Table 3 provides a breakdown by country on at least some of these expenses. For reasons to be discussed below, the near $44 billion request for Afghanistan is special.

Table 3. – Overseas Contingency Expenses by Country (mil. US$)

Source: Costs of War, Watson Institute

RR: “It’s too early to say.” was the response of Zhou Enlai, China’s legendary premier, when he was asked in the early 1960’s what he thought was the historical impact of the French Revolution. That’s a useful caution for anyone trying to measure the record of a President about to leave office. In addition, although presidencies may run in 4 and 8 year cycles, the world and history do not.

The lack of media coverage of America’s unending wars is a symptom, not the cause of public indifference. The all-volunteer military assures that a minuscule percent of the US population is directly impacted by the deadly conflicts. The American people are hardly aware of the Afghanistan and Iraq fatalities enumerated by Elliott or of the thousands more innocent men, women and children who have been killed or maimed or made homeless over several decades by US forces across the Middle East, Africa and Central America. As US bombs and bullets fly around the globe, back in the homeland – Obladi-Oblada – life goes on and Americans turn a blind eye or silently cheer, having embraced the fiction that killing them over there means we won’t have to kill them here.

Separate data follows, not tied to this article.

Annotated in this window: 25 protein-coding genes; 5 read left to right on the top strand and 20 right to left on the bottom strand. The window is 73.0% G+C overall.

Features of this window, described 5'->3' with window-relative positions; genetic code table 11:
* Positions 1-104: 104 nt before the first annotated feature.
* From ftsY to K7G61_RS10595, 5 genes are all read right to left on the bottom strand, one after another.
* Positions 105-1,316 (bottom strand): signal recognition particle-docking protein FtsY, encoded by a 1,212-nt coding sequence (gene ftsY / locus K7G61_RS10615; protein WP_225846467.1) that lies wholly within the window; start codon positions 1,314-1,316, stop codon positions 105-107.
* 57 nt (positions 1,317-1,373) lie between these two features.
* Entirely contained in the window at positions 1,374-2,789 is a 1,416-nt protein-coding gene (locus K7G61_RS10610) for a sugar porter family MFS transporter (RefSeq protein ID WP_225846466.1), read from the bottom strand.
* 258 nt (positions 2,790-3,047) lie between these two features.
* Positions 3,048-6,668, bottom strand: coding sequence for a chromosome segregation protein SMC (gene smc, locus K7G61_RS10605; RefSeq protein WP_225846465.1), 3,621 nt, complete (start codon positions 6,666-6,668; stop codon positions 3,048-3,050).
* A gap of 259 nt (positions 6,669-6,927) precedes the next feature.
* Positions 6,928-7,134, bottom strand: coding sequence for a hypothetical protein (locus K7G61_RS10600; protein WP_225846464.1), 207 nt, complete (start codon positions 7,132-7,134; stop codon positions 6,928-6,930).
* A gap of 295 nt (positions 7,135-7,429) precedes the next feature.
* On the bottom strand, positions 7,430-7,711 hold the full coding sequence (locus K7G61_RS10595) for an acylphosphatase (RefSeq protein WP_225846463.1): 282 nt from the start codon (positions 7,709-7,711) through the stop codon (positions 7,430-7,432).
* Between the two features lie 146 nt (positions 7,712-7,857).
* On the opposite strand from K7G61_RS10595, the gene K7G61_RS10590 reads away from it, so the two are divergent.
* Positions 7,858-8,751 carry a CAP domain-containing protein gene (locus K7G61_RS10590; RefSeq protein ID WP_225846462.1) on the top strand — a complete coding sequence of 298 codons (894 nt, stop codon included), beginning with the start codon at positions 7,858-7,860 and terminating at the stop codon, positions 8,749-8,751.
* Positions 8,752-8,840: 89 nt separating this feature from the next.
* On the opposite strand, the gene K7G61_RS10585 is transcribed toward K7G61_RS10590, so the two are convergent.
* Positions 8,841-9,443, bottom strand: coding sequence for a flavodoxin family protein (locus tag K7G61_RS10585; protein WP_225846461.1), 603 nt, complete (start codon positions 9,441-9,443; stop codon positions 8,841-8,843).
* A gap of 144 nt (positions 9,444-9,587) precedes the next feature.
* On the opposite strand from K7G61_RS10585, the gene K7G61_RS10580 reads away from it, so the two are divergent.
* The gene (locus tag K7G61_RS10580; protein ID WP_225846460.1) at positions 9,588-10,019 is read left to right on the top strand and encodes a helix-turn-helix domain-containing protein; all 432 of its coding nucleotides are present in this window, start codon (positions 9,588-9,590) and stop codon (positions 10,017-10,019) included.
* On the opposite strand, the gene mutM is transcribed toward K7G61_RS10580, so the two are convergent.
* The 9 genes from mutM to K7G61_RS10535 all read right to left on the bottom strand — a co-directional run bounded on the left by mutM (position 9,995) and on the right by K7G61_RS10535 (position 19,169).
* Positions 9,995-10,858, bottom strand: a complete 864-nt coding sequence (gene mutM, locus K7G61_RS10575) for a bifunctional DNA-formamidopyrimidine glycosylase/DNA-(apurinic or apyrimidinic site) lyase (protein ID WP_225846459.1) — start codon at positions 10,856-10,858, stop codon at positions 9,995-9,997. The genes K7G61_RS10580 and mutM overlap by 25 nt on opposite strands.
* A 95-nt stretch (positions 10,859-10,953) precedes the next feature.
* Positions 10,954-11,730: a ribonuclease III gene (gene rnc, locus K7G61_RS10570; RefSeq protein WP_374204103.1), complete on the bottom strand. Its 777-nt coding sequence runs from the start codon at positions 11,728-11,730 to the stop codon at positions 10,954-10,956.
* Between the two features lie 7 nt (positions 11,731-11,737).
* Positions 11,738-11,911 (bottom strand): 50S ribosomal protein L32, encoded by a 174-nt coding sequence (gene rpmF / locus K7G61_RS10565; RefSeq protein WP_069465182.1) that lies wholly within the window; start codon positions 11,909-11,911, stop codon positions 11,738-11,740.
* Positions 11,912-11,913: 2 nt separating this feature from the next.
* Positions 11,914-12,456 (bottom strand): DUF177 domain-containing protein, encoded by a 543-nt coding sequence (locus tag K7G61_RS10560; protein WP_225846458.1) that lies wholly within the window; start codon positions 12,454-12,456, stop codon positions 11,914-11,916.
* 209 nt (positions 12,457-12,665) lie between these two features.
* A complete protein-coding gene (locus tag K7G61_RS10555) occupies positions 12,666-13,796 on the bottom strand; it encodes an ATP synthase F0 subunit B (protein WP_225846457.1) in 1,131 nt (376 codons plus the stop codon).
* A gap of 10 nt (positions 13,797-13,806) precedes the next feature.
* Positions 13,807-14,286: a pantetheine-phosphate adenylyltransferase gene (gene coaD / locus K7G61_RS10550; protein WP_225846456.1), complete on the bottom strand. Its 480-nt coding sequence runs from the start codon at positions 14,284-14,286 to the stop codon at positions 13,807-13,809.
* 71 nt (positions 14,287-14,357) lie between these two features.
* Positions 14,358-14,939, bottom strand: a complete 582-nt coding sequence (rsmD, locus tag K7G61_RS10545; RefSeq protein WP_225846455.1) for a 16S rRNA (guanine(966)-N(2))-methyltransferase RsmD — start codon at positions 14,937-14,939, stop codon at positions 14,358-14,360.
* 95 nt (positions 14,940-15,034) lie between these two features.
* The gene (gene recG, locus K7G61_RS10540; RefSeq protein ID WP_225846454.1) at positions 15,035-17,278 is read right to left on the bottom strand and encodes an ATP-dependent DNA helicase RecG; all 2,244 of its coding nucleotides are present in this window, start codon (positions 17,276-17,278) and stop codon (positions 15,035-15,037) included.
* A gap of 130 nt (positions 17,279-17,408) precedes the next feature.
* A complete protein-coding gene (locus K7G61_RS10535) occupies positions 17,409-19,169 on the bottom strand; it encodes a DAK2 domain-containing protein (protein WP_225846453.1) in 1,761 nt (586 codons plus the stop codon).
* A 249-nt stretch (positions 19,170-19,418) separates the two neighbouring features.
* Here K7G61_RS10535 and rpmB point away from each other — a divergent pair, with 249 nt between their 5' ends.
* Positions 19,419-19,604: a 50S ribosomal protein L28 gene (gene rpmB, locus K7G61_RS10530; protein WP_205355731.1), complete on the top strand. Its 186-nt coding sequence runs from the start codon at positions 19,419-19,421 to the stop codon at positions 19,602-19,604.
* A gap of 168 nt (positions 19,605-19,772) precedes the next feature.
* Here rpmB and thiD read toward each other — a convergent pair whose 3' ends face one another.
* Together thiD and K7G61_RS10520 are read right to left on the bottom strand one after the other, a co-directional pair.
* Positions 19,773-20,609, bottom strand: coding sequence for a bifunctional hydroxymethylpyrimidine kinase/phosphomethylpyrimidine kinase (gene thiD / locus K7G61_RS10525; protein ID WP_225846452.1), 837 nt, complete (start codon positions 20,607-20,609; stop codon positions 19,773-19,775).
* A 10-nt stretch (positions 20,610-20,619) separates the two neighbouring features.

Today’s corporate media, no longer in the business of educating and informing the public, exists to entertain. Wars, where US troops kill or get killed, or where US drones rain destruction, disturb the public’s tender sensibilities. So they are best ignored on the nightly news. It’s Hollywood’s job to feed the public appetite for shoot ‘em up, blow ‘em up entertainment.

The American political structure, the Pentagon and the foreign policy establishment have been in bed with the arms industry for decades. Not surprisingly, self-perpetuating war has been the nation’s foreign policy default mode since the Reagan administration.